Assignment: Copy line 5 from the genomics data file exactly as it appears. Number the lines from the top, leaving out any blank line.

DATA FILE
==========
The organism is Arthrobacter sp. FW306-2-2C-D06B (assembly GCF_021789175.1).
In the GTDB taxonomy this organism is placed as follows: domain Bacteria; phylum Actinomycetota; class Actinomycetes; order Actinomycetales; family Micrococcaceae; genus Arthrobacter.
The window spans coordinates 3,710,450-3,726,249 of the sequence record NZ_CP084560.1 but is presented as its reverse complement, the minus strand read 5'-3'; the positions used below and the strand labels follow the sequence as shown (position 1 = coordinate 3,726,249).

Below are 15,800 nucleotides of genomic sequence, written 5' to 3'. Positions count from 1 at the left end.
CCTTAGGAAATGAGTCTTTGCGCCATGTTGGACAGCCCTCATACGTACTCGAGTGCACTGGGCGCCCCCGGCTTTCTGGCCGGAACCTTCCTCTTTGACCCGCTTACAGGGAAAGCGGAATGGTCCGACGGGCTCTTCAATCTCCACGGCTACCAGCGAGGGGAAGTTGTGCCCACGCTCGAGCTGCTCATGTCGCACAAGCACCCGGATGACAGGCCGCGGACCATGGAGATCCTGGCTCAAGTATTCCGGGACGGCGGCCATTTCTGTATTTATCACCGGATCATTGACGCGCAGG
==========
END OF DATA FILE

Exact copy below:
CCTTAGGAAATGAGTCTTTGCGCCATGTTGGACAGCCCTCATACGTACTCGAGTGCACTGGGCGCCCCCGGCTTTCTGGCCGGAACCTTCCTCTTTGACCCGCTTACAGGGAAAGCGGAATGGTCCGACGGGCTCTTCAATCTCCACGGCTACCAGCGAGGGGAAGTTGTGCCCACGCTCGAGCTGCTCATGTCGCACAAGCACCCGGATGACAGGCCGCGGACCATGGAGATCCTGGCTCAAGTATTCCGGGACGGCGGCCATTTCTGTATTTATCACCGGATCATTGACGCGCAGG